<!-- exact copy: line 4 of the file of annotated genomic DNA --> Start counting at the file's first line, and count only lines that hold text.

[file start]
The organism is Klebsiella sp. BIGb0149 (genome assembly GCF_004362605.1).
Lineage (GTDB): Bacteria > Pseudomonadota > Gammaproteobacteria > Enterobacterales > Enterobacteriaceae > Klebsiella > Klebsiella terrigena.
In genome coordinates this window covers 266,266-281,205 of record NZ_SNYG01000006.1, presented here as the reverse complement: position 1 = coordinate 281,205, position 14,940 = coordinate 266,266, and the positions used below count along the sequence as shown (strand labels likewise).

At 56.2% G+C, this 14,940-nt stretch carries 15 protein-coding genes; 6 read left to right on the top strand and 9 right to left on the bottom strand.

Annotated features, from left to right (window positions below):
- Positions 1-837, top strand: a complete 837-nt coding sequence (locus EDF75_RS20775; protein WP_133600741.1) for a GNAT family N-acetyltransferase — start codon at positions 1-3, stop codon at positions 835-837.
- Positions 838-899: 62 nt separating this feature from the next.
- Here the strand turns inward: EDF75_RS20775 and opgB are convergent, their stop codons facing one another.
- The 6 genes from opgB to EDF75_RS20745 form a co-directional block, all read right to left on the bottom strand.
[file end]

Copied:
At 56.2% G+C, this 14,940-nt stretch carries 15 protein-coding genes; 6 read left to right on the top strand and 9 right to left on the bottom strand.